Thumbs Up! The scientific journal Nutrition and Cancer published a study a few years ago which had an intriguing title: Raw and Cooked Vegetables, Fruits, Selected Micronutrients, and Breast Cancer Risk: A Case-Control Study in Germany.
Researchers at the University of Heidelberg compared the impact of raw and cooked vegetables on the development of breast cancer. One of the conclusions of this study was that as the amount of raw vegetables that were consumed increased, the risks of breast cancer decreased. The same effect was not observed for cooked vegetables!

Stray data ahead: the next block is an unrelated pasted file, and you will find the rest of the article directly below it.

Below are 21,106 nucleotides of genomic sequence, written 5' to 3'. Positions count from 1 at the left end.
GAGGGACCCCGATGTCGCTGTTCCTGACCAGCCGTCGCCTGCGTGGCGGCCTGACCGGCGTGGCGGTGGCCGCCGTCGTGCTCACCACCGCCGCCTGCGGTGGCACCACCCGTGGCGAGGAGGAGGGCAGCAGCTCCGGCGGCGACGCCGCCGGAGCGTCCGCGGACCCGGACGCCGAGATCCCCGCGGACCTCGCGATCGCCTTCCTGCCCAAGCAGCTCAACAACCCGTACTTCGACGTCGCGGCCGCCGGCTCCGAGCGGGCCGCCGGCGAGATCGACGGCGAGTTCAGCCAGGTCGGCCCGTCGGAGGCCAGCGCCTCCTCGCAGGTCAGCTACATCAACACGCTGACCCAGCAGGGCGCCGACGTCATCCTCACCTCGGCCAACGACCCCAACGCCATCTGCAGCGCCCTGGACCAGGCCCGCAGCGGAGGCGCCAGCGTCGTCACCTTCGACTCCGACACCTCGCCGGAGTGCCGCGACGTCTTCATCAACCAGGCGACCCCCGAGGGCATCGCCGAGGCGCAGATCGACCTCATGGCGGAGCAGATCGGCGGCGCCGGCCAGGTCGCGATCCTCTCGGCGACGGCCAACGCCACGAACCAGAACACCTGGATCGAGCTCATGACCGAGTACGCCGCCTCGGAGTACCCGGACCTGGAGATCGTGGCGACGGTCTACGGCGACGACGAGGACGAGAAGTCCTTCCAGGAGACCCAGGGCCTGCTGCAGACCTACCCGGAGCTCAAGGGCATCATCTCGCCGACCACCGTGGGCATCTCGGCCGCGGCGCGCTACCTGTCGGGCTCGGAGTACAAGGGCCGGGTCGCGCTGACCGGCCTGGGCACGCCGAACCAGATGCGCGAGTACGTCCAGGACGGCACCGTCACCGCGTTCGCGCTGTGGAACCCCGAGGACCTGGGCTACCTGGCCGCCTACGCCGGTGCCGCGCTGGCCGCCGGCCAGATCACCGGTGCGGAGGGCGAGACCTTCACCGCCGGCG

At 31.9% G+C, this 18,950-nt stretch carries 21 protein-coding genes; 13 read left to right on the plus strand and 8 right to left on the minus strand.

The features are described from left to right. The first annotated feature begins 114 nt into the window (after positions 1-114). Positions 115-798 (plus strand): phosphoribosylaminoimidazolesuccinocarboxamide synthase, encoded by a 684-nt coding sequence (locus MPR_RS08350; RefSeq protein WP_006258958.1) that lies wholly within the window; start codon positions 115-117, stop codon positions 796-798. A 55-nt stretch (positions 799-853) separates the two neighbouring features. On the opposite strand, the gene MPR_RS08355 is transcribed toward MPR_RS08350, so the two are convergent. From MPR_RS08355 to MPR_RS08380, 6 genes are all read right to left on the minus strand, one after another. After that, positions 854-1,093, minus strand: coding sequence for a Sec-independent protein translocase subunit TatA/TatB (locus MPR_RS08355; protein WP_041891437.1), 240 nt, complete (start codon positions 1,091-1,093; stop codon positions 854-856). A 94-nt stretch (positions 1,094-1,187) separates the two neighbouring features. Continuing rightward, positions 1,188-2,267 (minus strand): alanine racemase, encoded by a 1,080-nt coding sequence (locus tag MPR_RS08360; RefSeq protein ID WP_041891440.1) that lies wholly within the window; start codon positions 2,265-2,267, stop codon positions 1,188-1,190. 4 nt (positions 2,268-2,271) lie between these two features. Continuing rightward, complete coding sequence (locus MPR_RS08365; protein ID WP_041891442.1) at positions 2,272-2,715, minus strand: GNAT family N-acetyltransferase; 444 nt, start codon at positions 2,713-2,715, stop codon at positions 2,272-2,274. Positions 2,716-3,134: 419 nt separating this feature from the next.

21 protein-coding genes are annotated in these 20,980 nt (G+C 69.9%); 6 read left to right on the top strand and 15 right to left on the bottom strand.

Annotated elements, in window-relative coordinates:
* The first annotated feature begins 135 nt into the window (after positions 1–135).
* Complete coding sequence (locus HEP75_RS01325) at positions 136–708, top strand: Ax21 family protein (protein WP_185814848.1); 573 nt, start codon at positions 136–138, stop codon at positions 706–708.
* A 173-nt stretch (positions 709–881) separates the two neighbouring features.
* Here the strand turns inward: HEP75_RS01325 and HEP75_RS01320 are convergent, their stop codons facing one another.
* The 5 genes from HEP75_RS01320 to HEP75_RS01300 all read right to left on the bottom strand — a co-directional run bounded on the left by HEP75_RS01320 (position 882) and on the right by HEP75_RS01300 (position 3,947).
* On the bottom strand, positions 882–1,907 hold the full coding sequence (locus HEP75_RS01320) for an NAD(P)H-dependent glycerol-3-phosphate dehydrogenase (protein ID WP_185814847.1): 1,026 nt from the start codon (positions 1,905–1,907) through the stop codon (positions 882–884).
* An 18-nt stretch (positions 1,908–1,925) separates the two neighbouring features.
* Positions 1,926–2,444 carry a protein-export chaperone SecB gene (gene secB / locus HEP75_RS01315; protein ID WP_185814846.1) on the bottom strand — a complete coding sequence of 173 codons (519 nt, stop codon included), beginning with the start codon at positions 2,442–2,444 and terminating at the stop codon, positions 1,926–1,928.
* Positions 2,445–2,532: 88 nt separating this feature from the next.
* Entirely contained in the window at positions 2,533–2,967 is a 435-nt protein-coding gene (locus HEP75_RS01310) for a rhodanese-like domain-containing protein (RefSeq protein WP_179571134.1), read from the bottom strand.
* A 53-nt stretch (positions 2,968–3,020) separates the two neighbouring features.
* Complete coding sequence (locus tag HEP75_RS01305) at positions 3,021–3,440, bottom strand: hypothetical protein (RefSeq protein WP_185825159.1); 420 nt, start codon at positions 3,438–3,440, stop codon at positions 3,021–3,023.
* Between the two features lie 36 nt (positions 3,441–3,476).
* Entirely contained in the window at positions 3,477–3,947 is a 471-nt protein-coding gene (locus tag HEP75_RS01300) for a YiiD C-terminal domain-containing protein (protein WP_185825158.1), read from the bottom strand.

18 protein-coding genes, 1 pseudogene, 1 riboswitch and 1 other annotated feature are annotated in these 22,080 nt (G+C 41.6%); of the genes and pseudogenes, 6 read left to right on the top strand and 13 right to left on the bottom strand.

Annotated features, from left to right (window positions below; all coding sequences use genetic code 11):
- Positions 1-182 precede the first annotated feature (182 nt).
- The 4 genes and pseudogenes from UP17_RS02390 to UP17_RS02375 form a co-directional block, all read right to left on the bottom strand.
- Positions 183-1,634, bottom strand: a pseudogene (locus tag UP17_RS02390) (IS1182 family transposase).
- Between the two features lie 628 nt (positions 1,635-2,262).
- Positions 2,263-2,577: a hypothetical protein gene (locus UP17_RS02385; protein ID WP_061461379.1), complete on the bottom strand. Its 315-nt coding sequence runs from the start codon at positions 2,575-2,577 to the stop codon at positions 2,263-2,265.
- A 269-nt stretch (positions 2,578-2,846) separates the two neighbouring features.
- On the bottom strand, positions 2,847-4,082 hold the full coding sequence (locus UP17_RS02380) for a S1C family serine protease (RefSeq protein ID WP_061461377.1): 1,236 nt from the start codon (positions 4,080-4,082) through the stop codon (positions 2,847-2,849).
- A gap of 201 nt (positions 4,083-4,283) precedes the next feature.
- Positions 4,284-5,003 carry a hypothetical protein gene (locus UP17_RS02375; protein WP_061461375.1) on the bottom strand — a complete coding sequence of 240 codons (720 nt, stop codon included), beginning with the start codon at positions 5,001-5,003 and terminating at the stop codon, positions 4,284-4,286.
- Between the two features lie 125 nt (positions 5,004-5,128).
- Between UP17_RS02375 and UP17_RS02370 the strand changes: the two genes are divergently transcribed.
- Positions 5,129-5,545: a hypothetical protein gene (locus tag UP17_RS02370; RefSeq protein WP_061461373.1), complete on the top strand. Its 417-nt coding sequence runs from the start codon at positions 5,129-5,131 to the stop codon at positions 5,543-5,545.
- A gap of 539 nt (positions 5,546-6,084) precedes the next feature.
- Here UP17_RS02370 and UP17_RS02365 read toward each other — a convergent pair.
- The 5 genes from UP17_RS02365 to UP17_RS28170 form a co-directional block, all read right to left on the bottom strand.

Why the difference? The most likely reason is that high-heat denatures some of the protective phytochemicals, so the cooked vegetables no longer offered the same anti-cancer power as the raw vegetables. In fact, the researchers came to the very same conclusion at the end of their paper.
This study, as well as others, make the obvious suggestion: women should strive to eat more raw vegetables to reduce the overall risk of developing breast cancer. Women who consume a raw food diet certainly are less likely to get breast cancer than individuals who rarely eat uncooked veggies.
If you would like to read the original paper, click here to download it.